Cal Jam 18: Foo Fighters and Friends Reinvent the ‘Rock Festival’ with an Unforgettable Day (and Nirvana ‘Reunion’) — Recap/Photos

Adrian GarroCategories:Latest News

Rock Cellar Magazine

To witness Cal Jam 18 in San Bernardino, Calif., was to experience rock and roll in its purest state in 2018. The Foo Fighters gathered their friends and colleagues at Glen Helen Amphitheater for the second Cal Jam under their control, and it was endlessly entertaining.

Everybody’s talking about the show-stopping mini-set of Nirvana songs that came after the Foo Fighters closed out the main stage — and with good reason, as the all-star set was truly special. But from top to bottom, Cal Jam 18 hit all the spots when it comes to what a rock festival should be these days.

An all-day music festival needs things for fans to do to pass the time in addition to watching bands and artists perform. Cal Jam excelled in that particular category, as in addition to music the fairgrounds held areas for patrons to visit the Foo Fighters’ History Museum, a barn filled with clippings, props, music equipment, Dave Grohl’s cast from his infamous leg-breaking a few years ago, and more. It was fully stocked with one-of-a-kind memorabilia for Foo Fighters fans to fully immerse themselves with.

Judging by the line to get in the barn as the day progressed, this was a big hit among those in attendance. This guy probably enjoyed it:

As for the music, the lineup was well constructed, bringing acts from all across the rock and roll realm to the same spot, offering patrons a variety of different sounds and styles throughout the day.

One of the earliest bands in the day was Slaves (UK), a duo from England who make a ton of noise with just a guitar (or bass) and a drum set:

Despite their early set and a small gathering watching at the main stage, Slaves put on a hell of a show — the type that makes it easy to imagine their full show in a tiny, sweaty club is just out of control.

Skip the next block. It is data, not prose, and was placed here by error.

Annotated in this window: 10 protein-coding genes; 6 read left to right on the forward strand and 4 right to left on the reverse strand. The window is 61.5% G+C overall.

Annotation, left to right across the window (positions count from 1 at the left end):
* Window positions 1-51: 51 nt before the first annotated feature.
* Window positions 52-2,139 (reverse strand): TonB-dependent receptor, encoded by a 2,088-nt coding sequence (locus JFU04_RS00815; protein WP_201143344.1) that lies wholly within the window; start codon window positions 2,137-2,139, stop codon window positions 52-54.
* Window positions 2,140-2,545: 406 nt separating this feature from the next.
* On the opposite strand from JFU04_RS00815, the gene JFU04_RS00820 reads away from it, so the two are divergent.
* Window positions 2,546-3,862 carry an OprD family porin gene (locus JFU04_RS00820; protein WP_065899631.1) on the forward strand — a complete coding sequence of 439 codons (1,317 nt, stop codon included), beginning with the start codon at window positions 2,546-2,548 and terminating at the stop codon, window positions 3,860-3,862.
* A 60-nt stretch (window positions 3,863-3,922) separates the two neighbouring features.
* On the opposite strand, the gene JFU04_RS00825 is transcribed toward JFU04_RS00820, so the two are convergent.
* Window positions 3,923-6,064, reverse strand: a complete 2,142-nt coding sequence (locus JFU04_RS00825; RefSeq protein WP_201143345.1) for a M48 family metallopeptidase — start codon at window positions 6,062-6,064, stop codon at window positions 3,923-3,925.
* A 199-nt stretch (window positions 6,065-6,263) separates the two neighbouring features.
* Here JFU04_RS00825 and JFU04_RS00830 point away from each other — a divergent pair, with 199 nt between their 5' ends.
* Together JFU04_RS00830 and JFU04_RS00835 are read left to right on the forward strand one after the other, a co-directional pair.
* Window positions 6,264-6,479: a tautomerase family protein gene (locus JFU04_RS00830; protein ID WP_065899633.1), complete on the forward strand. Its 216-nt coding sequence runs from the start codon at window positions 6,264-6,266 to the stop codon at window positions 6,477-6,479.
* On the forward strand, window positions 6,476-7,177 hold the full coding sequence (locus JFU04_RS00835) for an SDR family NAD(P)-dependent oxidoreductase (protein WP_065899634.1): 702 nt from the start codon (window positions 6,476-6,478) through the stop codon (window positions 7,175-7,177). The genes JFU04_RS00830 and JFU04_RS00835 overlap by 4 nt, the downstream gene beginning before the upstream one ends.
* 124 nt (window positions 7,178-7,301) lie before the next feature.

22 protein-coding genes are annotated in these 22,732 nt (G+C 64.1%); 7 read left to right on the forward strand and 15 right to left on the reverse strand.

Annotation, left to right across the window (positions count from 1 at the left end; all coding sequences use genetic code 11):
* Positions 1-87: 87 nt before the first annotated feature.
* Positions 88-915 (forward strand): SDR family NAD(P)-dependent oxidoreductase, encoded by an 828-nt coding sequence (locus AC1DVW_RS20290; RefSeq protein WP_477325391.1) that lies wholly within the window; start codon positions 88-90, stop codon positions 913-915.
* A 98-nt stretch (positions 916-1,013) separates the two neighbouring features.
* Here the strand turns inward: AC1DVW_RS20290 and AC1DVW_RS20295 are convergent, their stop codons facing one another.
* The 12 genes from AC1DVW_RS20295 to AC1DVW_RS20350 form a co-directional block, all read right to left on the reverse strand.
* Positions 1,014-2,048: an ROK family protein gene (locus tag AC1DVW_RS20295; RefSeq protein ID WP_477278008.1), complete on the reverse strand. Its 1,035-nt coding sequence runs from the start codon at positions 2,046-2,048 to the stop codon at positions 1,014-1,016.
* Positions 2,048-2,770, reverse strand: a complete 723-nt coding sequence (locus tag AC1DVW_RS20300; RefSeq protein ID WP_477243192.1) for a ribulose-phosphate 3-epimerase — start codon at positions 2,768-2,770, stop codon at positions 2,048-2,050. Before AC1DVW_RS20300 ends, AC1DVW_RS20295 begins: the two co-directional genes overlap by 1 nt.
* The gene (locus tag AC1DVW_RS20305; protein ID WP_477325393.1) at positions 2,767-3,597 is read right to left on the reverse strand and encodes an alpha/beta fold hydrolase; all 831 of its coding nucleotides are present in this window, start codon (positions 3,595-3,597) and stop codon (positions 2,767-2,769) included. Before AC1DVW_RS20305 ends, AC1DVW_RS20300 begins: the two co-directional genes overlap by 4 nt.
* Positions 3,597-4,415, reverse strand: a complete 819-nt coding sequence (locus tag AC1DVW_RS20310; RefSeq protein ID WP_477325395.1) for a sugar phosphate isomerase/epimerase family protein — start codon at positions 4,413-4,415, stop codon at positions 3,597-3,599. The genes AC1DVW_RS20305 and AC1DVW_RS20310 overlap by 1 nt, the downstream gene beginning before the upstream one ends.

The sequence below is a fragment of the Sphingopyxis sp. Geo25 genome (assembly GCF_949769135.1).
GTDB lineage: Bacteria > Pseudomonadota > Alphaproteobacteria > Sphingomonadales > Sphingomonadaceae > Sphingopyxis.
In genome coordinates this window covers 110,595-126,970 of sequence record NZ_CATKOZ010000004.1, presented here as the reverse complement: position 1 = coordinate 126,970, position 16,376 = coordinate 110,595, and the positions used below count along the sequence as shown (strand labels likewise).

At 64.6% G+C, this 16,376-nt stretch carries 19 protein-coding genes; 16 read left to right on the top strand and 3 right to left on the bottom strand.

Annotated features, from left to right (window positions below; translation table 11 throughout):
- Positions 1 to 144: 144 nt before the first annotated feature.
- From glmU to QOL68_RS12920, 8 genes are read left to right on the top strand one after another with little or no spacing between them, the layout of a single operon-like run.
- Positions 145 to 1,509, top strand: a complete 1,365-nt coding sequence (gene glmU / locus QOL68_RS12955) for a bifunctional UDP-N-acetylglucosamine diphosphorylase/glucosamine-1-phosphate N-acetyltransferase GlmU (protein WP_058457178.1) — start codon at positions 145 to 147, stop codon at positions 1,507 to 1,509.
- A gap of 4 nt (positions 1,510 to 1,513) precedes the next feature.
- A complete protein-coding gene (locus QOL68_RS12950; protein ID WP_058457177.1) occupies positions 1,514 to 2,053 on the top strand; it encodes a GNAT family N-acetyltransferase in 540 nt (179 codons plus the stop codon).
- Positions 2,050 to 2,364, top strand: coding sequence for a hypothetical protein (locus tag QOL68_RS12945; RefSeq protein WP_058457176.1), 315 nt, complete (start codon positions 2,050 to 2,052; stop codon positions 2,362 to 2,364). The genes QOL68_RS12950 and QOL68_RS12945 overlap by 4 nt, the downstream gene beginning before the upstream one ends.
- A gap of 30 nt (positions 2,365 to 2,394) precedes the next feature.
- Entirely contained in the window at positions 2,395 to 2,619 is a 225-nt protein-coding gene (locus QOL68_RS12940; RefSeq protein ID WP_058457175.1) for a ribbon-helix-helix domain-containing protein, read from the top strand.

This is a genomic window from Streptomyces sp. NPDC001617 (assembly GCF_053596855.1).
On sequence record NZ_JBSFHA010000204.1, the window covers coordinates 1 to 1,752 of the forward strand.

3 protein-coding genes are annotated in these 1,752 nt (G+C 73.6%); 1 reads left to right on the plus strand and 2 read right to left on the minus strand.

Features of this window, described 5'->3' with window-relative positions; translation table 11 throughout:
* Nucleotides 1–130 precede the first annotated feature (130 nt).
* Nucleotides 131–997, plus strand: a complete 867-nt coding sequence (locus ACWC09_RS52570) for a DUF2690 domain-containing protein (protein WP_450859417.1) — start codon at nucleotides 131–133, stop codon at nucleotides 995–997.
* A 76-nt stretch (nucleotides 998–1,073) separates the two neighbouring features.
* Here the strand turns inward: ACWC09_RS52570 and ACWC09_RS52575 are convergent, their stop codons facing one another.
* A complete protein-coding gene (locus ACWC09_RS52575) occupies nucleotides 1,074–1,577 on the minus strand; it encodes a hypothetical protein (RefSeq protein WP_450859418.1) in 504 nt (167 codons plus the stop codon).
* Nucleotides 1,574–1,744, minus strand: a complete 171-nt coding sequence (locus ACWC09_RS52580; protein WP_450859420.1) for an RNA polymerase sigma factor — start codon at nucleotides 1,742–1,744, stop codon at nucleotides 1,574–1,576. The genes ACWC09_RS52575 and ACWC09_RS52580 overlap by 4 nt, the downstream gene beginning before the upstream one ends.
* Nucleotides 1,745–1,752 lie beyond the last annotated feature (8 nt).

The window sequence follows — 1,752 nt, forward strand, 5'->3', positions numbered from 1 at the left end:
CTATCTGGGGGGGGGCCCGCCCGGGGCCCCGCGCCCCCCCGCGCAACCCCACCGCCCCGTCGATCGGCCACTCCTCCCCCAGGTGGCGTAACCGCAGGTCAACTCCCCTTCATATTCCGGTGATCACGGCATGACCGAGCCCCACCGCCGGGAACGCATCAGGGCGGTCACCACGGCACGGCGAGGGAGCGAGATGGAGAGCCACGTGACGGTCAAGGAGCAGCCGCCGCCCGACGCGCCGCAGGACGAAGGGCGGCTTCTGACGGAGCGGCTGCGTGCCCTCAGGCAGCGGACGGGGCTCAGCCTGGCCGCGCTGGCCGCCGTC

Christone “Kingfish” Ingram, a young blues guitarist from Mississippi, played early on one of the side stages and wailed on guitar, his bluesy style blending with the partly-cloudy atmosphere for a fantastic introduction to the day’s festivities.

Giants in the Trees, a band from Seattle featuring Krist Novoselic (formerly of Nirvana) played on a side stage, and it was the scene of the day’s first surprise (but perhaps not totally unexpected) guest spot when Grohl joined his pal Krist and the band for a song.

The cool weather was a bit of a surprise, too, considering 2017’s Cal Jam hovered near 100 degrees and made for a scorching experience.

This time, it was steadily partly cloudy, which made everything that much more enjoyable, and made the view from high up in the lawn area (taken during Manchester Orchestra’s typically solid set in the afternoon) especially nice.

One of the day’s biggest takeaways would have to be the crowd reception for Greta Van Fleet. The young band’s precipitous rise in the rock ranks over the past year has been something to behold, and with their debut full-length Anthem of the Peaceful Army coming on Oct. 19, they’re bound to get even bigger.

Playing at 4:30, Greta Van Fleet packed the main stage area, and fans went nuts — fists pumping in the air and camera phones flashing for songs like “Highway Tune” when singer Josh Kiszka nailed that drawn-out note:

Theirs was one of the standout sets of the day, which says a lot considering I went into it with heightened expectations due to how much buzz they’ve attained in recent months. Foo Fighters drummer Taylor Hawkins, perched side-stage watching the set unfold, was obviously into it as well.

As the day turned to late-afternoon and night began creeping in, who better to play the main stage than Garbage?

Shirley Manson and the guys turned in a ten-song set that was filled with candor (such as when Manson apologized to the crowd for “fucking up,” before laughing and saying that she actually enjoys it when they do that) and some of their hits, including “I Think I’m Paranoid,” “Push It,” “Stupid Girl” and “#1 Crush.”

The biggest crowd at the side stages came for its final act, Tenacious D. Presumably slotted on a side stage for time flow purposes on the main stage, it was pretty obvious they would have done just fine on the bigger stage.